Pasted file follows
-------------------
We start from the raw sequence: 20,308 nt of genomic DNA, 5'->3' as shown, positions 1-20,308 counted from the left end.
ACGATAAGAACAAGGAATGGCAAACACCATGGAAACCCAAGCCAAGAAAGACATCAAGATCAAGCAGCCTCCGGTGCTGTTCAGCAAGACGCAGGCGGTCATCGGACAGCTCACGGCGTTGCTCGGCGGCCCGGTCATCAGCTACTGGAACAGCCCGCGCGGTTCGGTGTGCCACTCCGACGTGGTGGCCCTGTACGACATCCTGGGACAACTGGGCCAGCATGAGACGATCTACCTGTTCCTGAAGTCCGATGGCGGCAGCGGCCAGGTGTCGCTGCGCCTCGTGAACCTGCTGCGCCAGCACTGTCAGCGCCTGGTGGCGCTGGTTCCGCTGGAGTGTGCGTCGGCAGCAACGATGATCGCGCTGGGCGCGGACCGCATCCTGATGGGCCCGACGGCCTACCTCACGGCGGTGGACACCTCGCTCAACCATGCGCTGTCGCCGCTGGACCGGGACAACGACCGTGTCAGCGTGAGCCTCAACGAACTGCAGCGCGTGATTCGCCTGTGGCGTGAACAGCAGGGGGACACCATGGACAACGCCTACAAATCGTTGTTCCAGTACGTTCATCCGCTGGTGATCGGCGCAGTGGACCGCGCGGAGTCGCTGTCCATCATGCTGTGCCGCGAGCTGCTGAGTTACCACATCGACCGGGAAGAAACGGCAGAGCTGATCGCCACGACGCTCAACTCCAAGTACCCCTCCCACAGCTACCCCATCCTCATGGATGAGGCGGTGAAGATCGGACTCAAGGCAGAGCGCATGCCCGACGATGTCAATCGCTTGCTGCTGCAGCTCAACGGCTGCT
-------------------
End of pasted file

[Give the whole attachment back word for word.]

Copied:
We start from the raw sequence: 20,308 nt of genomic DNA, 5'->3' as shown, positions 1-20,308 counted from the left end.
ACGATAAGAACAAGGAATGGCAAACACCATGGAAACCCAAGCCAAGAAAGACATCAAGATCAAGCAGCCTCCGGTGCTGTTCAGCAAGACGCAGGCGGTCATCGGACAGCTCACGGCGTTGCTCGGCGGCCCGGTCATCAGCTACTGGAACAGCCCGCGCGGTTCGGTGTGCCACTCCGACGTGGTGGCCCTGTACGACATCCTGGGACAACTGGGCCAGCATGAGACGATCTACCTGTTCCTGAAGTCCGATGGCGGCAGCGGCCAGGTGTCGCTGCGCCTCGTGAACCTGCTGCGCCAGCACTGTCAGCGCCTGGTGGCGCTGGTTCCGCTGGAGTGTGCGTCGGCAGCAACGATGATCGCGCTGGGCGCGGACCGCATCCTGATGGGCCCGACGGCCTACCTCACGGCGGTGGACACCTCGCTCAACCATGCGCTGTCGCCGCTGGACCGGGACAACGACCGTGTCAGCGTGAGCCTCAACGAACTGCAGCGCGTGATTCGCCTGTGGCGTGAACAGCAGGGGGACACCATGGACAACGCCTACAAATCGTTGTTCCAGTACGTTCATCCGCTGGTGATCGGCGCAGTGGACCGCGCGGAGTCGCTGTCCATCATGCTGTGCCGCGAGCTGCTGAGTTACCACATCGACCGGGAAGAAACGGCAGAGCTGATCGCCACGACGCTCAACTCCAAGTACCCCTCCCACAGCTACCCCATCCTCATGGATGAGGCGGTGAAGATCGGACTCAAGGCAGAGCGCATGCCCGACGATGTCAATCGCTTGCTGCTGCAGCTCAACGGCTGCT